Czech Prime Minister Andrej Babiš on Monday sharply rejected the idea that the Czech Republic should pay some form of compensation for not accepting migrant quotas. In response to proposals floated by German Chancellor Angela Merkel at the weekend, Mr. Babiš said the Czech people and Czech firms themselves would decide who would live and work in this country.
With an EU summit on tackling the migrant crisis due later this month, German Chancellor Angela Merkel outlined her idea of a flexible solidarity system in which countries that refuse to take in refugees could compensate by making contributions in other areas. She also suggested that the European border police force Frontex should operate independently in guarding national borders.
Prime Minister Babiš, who has staunchly defended his country’s decision not to accept migrants, said he saw no reason why there should be “mandatory” compensation. He said the Czech people and Czech firms themselves would decide who would live and work in this country.
Babiš pointed out that the Czech Republic had in the past made a significant contribution to resolving the migrant crisis both in the countries of origin and in Europe and was ready to continue providing financial and expert aid, but that this should not be viewed as “sanctions” for not accepting quotas.
The Czech prime minister also voiced reservations to the idea that Frontex should operate independently in guarding the EU’s national and outer borders. He said that while he was not against common border controls, the EU should use the potential of member states first. The idea that Frontex can safeguard European borders on its own in simply not realistic, Babis told journalists.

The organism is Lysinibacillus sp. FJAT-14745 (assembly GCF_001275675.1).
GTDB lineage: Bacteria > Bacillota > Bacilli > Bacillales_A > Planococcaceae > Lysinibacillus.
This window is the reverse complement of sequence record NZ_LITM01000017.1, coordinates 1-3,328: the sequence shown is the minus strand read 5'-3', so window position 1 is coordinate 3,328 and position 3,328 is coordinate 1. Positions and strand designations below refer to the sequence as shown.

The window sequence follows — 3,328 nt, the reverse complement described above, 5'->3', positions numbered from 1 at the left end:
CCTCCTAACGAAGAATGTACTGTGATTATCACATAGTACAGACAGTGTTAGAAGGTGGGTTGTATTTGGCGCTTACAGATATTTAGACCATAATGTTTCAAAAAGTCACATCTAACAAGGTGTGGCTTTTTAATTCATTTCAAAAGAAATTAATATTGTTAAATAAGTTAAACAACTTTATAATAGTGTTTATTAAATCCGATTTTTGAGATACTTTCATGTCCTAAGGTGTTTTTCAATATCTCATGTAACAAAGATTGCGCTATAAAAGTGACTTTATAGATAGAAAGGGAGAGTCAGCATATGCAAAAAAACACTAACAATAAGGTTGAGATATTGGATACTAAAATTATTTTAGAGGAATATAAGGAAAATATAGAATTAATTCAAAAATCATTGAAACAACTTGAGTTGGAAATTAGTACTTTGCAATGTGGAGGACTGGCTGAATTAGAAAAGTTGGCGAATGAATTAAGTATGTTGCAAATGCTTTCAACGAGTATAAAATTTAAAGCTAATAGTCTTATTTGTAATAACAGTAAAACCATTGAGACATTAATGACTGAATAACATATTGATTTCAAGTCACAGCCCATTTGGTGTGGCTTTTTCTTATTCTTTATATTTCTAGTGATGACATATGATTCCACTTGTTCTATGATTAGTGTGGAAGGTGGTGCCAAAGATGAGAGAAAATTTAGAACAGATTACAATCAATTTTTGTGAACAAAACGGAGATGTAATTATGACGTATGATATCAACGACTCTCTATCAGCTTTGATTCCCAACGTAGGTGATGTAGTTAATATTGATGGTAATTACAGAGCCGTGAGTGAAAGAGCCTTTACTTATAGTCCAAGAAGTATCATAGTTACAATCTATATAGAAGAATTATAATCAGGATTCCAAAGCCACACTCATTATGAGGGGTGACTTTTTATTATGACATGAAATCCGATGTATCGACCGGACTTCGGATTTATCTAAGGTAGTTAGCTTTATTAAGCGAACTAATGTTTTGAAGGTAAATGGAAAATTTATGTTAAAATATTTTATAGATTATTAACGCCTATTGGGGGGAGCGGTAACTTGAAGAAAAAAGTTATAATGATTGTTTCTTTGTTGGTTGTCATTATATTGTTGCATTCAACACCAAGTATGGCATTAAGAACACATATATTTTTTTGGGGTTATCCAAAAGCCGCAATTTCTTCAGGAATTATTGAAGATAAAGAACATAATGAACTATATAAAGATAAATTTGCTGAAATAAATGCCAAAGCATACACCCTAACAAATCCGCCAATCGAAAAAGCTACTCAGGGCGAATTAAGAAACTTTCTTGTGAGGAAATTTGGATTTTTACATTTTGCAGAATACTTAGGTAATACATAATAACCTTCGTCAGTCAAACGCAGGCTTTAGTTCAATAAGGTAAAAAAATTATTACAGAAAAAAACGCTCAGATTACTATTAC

From the start Prague has consistently defended the need to safeguard Europe’s borders and focus on resolving the crisis in the counties of origin. At the height of the crisis the Czech Republic cooperated with neigbouring Slovakia and Austria in jointly protecting the common border against migrants and sent police officers and soldiers to help protect borders in Macedonia, Serbia and Hungary. It has contributed twenty million crowns to the EU Emergency Trust Fund for Africa, has given medical aid to thousands of Syrian refugees in Jordan, provided aid to Libyan coast guards who are fighting gangs of people-smugglers off the country’s shores and is involved in a joint project with Italy in aid of the Ivory Coast, which should help migrants to return home.
The Czech prime minister, who accused his predecessors in government of failing to defend the Czech stand in Brussels, has made a big effort to find allies against the idea of quotas and sanctions being levelled on EU member states, which he said only undermined EU unity. Babis said the elections in Slovenia which were won by an anti-immigration opposition party and developments elsewhere in Europe indicated that the stance of the Visegrad group on migration was spreading and suggested that it was time for the EU to acknowledge its past mistakes in handling the migrant crisis, review its policy and channel its resources in a more effective way.
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